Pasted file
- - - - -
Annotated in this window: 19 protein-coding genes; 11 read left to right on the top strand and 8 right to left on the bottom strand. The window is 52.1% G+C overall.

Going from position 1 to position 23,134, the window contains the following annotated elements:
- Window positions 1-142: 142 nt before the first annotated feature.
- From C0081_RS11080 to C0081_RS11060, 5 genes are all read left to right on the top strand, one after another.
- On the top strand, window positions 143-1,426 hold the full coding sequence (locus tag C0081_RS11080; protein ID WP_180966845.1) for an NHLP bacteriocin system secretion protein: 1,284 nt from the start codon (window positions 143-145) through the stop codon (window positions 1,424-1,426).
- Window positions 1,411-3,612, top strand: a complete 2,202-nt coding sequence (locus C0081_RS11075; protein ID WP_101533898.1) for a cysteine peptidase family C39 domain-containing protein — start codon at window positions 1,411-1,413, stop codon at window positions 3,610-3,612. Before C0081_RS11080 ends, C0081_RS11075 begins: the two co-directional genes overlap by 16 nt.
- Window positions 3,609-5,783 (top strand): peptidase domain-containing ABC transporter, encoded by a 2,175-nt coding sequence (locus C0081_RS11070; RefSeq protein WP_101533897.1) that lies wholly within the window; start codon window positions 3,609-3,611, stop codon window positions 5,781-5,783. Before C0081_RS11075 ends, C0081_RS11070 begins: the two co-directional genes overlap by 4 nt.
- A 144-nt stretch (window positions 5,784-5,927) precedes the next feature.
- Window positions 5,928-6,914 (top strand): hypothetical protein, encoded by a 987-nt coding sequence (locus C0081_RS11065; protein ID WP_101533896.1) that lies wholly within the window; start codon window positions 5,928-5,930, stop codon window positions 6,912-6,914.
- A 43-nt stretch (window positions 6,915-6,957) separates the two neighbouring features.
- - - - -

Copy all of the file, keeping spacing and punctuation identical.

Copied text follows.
Annotated in this window: 19 protein-coding genes; 11 read left to right on the top strand and 8 right to left on the bottom strand. The window is 52.1% G+C overall.

Going from position 1 to position 23,134, the window contains the following annotated elements:
- Window positions 1-142: 142 nt before the first annotated feature.
- From C0081_RS11080 to C0081_RS11060, 5 genes are all read left to right on the top strand, one after another.
- On the top strand, window positions 143-1,426 hold the full coding sequence (locus tag C0081_RS11080; protein ID WP_180966845.1) for an NHLP bacteriocin system secretion protein: 1,284 nt from the start codon (window positions 143-145) through the stop codon (window positions 1,424-1,426).
- Window positions 1,411-3,612, top strand: a complete 2,202-nt coding sequence (locus C0081_RS11075; protein ID WP_101533898.1) for a cysteine peptidase family C39 domain-containing protein — start codon at window positions 1,411-1,413, stop codon at window positions 3,610-3,612. Before C0081_RS11080 ends, C0081_RS11075 begins: the two co-directional genes overlap by 16 nt.
- Window positions 3,609-5,783 (top strand): peptidase domain-containing ABC transporter, encoded by a 2,175-nt coding sequence (locus C0081_RS11070; RefSeq protein WP_101533897.1) that lies wholly within the window; start codon window positions 3,609-3,611, stop codon window positions 5,781-5,783. Before C0081_RS11075 ends, C0081_RS11070 begins: the two co-directional genes overlap by 4 nt.
- A 144-nt stretch (window positions 5,784-5,927) precedes the next feature.
- Window positions 5,928-6,914 (top strand): hypothetical protein, encoded by a 987-nt coding sequence (locus C0081_RS11065; protein ID WP_101533896.1) that lies wholly within the window; start codon window positions 5,928-5,930, stop codon window positions 6,912-6,914.
- A 43-nt stretch (window positions 6,915-6,957) separates the two neighbouring features.